When last we checked in on the Donald Trump’s response to the opioid crisis, the news was hardly encouraging: The closest thing to someone at the helm was wildly corrupt New Jersey Gov. Chris Christie and extremely bad liar Kellyanne Conway.
Things remain pretty bleak over there.
The White House installed a 24-year-old St. John’s University grad who has not yet completed his master’s degree in political science as one of the top staffers at the Office of National Drug Control Policy, the Washington Post reported this weekend. Prior to being made the ONDCP’s deputy chief of staff—a job which became even more important given Trump has failed to install a permanent director and seven other ONDCP experts including the acting chief of staff had quit—Taylor Weyeneth’s sole prior professional experience was working on the 2016 presidential campaign.
According to the Post, inconsistencies in Weyeneth’s resume include claims he received an M.A. in political science from Fordham’s Center for Electoral Politics and Democracy, though he is actually still taking courses. His campaign duties included low-level tasks like “coordinating voter services” and “arranging travel and temporary housing for senior campaign officials,” as well as “special projects.”
As ONDCP deputy chief of staff, Weyeneth was one of the federal officials tasked with coordinating law enforcement and public health authorities’ anti-drug efforts at a time when opioid abuse is resulting in up to 65,000 deaths a year and rising. The ONDCP has a budget in the tens of billions, produces the annual National Drug Control Strategy, and handles grant requests for some of the nation’s biggest drug-control programs.
That’s a hefty workload for even a seasoned government official with decades of experience. But at least Weyeneth didn’t have a massive policy portfolio to implement, given that the only action Trump’s White House has taken on the crisis was declaring a public health emergency and then failing to propose any new funding or programs. Per Politico:
State health officials and policy experts say billions of dollars in new funding are needed to make a dent in the crisis. The Public Health Emergency Fund, which HHS could tap under the Trump declaration, has a balance of just $57,000, and the administration hasn’t proposed replenishing it. Rather than asking for new money, the administration can move funds around in existing agency budgets—but that just means taking money away from other health programs.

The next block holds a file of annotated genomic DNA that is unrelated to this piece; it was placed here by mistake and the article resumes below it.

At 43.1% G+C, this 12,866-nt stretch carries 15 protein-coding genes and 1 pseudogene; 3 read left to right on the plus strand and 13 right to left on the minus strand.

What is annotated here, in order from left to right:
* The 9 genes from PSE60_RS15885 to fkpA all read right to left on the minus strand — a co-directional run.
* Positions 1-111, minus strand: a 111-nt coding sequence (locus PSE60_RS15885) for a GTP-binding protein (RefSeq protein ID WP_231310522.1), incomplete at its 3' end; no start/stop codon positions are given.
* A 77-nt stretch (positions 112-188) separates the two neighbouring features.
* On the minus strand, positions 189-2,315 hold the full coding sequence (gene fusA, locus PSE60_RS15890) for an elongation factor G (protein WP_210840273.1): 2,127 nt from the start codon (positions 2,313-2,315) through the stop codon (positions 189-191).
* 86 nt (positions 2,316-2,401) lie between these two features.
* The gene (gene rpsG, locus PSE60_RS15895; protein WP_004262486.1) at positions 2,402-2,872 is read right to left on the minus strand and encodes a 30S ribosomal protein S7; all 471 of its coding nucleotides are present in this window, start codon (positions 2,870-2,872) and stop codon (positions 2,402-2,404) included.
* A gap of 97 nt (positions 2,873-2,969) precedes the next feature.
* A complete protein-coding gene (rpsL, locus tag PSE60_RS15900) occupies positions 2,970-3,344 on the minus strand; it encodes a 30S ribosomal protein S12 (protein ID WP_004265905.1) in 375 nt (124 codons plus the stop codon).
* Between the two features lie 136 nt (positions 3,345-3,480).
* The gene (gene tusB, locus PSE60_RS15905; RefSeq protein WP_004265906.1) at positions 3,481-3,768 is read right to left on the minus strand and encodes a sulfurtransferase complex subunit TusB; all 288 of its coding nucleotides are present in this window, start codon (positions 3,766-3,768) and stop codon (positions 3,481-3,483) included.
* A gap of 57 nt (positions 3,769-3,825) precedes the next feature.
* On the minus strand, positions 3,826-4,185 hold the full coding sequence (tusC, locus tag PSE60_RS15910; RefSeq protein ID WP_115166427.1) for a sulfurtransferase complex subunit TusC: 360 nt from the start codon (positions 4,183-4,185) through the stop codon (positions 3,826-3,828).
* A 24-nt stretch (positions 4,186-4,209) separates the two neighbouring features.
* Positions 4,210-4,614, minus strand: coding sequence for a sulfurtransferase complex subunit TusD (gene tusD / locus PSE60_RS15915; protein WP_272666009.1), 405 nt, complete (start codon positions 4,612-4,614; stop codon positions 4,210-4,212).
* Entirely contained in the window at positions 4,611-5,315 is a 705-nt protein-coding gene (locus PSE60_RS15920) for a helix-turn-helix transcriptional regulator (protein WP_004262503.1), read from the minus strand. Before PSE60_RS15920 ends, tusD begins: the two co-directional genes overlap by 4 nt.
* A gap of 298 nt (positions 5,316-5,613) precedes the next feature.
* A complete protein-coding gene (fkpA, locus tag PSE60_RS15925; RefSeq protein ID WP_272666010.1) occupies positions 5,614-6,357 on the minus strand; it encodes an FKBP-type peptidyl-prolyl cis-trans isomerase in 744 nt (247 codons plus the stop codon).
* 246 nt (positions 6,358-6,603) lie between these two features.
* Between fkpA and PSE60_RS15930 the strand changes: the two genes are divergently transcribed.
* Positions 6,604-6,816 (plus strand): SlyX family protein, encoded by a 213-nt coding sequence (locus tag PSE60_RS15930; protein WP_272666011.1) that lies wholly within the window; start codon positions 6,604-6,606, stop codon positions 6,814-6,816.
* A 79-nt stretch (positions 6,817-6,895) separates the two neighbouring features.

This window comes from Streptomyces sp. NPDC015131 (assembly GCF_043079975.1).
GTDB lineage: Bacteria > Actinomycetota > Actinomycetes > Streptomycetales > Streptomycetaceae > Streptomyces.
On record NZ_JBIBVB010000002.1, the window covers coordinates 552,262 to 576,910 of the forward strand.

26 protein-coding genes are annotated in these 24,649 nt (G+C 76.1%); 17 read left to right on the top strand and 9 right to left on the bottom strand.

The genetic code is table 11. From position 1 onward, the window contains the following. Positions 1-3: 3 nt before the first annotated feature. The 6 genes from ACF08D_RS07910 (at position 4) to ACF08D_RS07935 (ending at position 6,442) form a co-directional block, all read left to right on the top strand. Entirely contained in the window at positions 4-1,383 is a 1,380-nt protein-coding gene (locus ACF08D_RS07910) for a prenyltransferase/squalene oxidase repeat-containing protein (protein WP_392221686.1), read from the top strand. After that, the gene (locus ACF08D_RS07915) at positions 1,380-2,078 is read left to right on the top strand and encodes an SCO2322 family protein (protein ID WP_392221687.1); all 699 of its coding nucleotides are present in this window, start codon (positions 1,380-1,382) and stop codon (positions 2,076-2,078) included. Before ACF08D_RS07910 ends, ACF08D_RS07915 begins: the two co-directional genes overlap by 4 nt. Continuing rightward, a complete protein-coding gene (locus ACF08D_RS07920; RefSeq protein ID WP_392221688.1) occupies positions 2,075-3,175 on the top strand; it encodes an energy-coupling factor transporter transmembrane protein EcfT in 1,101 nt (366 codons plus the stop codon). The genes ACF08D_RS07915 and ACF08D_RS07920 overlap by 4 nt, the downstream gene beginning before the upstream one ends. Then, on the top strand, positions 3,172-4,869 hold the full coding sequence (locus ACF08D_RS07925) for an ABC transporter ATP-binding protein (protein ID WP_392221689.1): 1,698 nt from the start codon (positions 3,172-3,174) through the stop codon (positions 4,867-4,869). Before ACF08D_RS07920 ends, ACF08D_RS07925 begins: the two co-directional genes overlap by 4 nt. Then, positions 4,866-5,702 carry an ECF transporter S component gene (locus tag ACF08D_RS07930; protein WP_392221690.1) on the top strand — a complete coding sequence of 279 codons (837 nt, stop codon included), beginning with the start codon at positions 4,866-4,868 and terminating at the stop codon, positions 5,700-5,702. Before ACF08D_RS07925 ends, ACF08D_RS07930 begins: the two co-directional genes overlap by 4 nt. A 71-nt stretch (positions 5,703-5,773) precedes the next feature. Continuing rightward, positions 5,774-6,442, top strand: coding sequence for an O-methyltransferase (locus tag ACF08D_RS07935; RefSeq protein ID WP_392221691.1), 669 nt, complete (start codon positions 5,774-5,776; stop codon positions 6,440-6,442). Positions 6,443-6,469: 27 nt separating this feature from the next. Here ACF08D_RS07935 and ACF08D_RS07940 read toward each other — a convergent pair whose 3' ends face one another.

As Politico noted, measures touted by the administration like lifting barriers on Medicaid payments for inpatient addiction treatment actually started under Barack Obama, while others like allowing tele-medicine prescriptions of anti-addiction medicine are in hiatus.
According to the Post, the administration now says they will reassign Weyeneth to a White House liaison role with the ONDCP and explained that he had “assumed additional duties and an additional title following staff openings.” It also insisted he had mostly been performing administrative work.
This is par for the course for a presidency that’s seen mass departures and vacancies in places like the White House science office and the Environmental Protection Agency, but somehow the bar seems to keep getting lower.
“It sends a terrible message,” former ONDCP chief Gil Kerlikowske told the Post. “It’s a message that we’re not taking this drug issue seriously.”
In yet another rambling diatribe this week, Trump confused lawmakers by breaking from a speech about efforts to provide customs officers with more fetanyl-detection equipment to suggest he had a secret solution to the opioid crisis:
There is an answer. I think I actually know the answer, but I’m not sure the country is ready for it yet. Does anybody know what I mean? I think so.
BY: Tom McKay